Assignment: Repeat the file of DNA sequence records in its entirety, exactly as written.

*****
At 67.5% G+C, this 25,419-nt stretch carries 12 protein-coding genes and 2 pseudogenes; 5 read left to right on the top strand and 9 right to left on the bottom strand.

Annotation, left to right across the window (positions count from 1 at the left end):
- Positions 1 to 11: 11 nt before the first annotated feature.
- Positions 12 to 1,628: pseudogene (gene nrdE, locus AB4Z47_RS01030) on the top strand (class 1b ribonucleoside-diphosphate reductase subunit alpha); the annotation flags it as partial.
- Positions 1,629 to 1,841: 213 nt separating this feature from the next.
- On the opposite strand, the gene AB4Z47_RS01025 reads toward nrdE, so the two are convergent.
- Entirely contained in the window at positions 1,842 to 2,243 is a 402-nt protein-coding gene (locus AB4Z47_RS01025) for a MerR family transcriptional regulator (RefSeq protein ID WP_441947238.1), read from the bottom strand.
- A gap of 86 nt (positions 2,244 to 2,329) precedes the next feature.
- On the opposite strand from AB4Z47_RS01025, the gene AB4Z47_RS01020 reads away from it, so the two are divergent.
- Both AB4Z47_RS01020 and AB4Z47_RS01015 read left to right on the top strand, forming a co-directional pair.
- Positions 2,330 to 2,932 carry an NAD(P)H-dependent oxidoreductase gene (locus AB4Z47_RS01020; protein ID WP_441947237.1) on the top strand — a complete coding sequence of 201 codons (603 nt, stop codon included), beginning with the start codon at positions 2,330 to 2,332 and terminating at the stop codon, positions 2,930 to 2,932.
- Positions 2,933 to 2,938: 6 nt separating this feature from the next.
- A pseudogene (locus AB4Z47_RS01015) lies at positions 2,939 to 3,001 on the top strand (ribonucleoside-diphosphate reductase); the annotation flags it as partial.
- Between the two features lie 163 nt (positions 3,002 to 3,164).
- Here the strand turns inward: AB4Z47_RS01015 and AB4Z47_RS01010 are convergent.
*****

At 67.5% G+C, this 25,419-nt stretch carries 12 protein-coding genes and 2 pseudogenes; 5 read left to right on the top strand and 9 right to left on the bottom strand.

Annotation, left to right across the window (positions count from 1 at the left end):
- Positions 1 to 11: 11 nt before the first annotated feature.
- Positions 12 to 1,628: pseudogene (gene nrdE, locus AB4Z47_RS01030) on the top strand (class 1b ribonucleoside-diphosphate reductase subunit alpha); the annotation flags it as partial.
- Positions 1,629 to 1,841: 213 nt separating this feature from the next.
- On the opposite strand, the gene AB4Z47_RS01025 reads toward nrdE, so the two are convergent.
- Entirely contained in the window at positions 1,842 to 2,243 is a 402-nt protein-coding gene (locus AB4Z47_RS01025) for a MerR family transcriptional regulator (RefSeq protein ID WP_441947238.1), read from the bottom strand.
- A gap of 86 nt (positions 2,244 to 2,329) precedes the next feature.
- On the opposite strand from AB4Z47_RS01025, the gene AB4Z47_RS01020 reads away from it, so the two are divergent.
- Both AB4Z47_RS01020 and AB4Z47_RS01015 read left to right on the top strand, forming a co-directional pair.
- Positions 2,330 to 2,932 carry an NAD(P)H-dependent oxidoreductase gene (locus AB4Z47_RS01020; protein ID WP_441947237.1) on the top strand — a complete coding sequence of 201 codons (603 nt, stop codon included), beginning with the start codon at positions 2,330 to 2,332 and terminating at the stop codon, positions 2,930 to 2,932.
- Positions 2,933 to 2,938: 6 nt separating this feature from the next.
- A pseudogene (locus AB4Z47_RS01015) lies at positions 2,939 to 3,001 on the top strand (ribonucleoside-diphosphate reductase); the annotation flags it as partial.
- Between the two features lie 163 nt (positions 3,002 to 3,164).
- Here the strand turns inward: AB4Z47_RS01015 and AB4Z47_RS01010 are convergent.